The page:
Herman Melville (1819 – 1891) was an American novelist, short story writer, essayist and poet. He is best known for his huge novel Moby Dick which I must confess never to having even attempted. His first three books gained much contemporary attention (the first Typee became a bestseller), but after a fast-blooming literary success in the late 1840s, his popularity declined precipitously in the mid-1850s and never recovered during his lifetime. When he died he was almost completely forgotten. Only a "Melville Revival" in the early 20th century restored his reputation. In 1919, the unfinished manuscript for his novella Billy Budd was discovered by his first biographer and this I have read along with his Bartleby the Scrivener. He published a version in 1924, which was quickly acclaimed by notable British critics as another masterpiece of Melville's.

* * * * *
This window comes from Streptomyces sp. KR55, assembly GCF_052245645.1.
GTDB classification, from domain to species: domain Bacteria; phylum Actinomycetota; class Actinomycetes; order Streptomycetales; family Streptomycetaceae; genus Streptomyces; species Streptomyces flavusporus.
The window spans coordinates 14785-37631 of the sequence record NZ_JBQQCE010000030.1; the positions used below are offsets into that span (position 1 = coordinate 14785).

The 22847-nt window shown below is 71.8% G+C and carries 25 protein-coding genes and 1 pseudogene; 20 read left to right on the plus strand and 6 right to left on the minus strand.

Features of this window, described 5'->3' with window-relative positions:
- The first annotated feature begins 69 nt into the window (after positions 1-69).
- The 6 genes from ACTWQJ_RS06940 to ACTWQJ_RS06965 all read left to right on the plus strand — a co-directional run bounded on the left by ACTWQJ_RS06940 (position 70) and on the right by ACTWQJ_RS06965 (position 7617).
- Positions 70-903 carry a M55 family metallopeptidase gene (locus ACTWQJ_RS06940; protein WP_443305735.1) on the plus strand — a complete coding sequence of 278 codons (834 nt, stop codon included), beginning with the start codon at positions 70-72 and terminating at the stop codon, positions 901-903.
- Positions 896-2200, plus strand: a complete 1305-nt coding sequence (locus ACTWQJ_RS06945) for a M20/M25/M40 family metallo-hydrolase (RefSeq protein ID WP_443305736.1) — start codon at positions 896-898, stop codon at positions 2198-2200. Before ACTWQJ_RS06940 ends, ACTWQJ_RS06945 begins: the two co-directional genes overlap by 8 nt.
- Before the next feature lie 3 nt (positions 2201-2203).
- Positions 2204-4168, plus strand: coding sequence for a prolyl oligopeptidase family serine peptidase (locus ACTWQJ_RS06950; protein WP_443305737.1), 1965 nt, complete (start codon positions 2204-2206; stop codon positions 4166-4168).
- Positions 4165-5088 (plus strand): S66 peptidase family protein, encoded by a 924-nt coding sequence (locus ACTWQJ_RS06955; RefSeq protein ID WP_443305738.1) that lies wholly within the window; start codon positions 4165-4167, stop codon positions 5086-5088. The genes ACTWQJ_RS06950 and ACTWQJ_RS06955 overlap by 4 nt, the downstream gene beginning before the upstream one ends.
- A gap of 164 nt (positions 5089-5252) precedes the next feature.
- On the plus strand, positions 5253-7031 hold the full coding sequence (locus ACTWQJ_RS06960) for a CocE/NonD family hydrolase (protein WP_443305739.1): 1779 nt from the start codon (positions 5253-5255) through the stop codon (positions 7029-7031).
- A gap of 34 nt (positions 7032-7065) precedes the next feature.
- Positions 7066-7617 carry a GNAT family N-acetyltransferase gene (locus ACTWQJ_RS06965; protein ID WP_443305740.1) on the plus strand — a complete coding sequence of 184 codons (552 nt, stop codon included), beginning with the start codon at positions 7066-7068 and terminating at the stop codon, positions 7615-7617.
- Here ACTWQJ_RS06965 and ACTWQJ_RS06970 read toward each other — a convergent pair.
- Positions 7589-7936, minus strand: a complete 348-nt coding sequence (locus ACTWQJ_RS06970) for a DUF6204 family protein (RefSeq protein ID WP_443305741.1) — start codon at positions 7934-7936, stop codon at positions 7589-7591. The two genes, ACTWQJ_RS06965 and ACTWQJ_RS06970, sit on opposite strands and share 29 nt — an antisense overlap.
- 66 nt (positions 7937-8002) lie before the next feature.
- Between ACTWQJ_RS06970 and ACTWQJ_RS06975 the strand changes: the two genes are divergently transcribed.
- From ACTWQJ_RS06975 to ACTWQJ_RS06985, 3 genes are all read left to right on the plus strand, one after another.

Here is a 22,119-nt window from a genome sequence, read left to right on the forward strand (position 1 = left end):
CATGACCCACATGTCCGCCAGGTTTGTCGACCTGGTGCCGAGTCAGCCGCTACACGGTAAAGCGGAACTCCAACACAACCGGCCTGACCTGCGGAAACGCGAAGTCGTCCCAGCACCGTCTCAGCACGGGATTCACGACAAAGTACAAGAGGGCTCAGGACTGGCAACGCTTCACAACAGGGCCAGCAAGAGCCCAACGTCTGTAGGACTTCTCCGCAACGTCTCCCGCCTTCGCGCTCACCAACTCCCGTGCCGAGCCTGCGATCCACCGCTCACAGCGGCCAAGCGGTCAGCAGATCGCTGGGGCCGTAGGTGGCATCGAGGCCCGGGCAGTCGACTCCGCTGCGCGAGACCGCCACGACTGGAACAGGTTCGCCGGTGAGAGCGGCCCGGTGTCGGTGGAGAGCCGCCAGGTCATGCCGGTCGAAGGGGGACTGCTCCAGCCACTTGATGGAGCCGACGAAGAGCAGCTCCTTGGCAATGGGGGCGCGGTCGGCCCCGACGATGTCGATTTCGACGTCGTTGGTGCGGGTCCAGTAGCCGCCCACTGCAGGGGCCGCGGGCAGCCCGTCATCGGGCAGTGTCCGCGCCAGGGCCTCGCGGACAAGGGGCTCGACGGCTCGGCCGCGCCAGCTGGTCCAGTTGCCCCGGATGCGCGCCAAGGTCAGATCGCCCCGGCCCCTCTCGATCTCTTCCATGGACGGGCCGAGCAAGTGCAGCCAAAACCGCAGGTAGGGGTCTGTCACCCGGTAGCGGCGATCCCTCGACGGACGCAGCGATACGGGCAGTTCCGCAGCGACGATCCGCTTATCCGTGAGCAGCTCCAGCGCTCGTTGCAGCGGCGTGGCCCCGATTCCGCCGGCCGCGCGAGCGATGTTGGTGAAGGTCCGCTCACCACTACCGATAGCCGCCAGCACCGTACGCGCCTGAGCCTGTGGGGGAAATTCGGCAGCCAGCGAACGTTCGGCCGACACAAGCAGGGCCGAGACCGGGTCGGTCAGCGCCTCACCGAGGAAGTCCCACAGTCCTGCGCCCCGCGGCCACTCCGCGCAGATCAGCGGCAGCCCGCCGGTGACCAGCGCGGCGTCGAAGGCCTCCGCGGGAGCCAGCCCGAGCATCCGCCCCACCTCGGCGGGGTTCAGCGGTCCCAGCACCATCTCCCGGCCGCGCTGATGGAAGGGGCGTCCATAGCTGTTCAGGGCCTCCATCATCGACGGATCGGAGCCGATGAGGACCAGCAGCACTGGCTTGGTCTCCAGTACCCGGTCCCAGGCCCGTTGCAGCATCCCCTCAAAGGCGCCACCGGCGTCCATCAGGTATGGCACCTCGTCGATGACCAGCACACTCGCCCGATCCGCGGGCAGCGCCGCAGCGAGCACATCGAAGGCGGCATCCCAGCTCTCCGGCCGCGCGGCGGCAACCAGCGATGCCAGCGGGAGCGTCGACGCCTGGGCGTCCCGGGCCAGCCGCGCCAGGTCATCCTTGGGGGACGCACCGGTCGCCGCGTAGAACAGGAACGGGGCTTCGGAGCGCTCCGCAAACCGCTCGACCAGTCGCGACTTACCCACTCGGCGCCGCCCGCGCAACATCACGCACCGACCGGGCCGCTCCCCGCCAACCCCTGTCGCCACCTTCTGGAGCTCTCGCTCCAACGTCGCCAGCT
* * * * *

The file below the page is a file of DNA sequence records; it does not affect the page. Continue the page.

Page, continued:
Bonhoeffer uses a similar phrase 'worldly Christianity'. It's J Gresham Machen that I want to line up most closely with. See his Christianity and culture here. Having done commentaries on Proverbs (Heavenly Wisdom) and Song of Songs (Heavenly Love), a matching title for Ecclesiastes would be Heavenly Worldliness. For my stance on worldliness, see 3 posts here.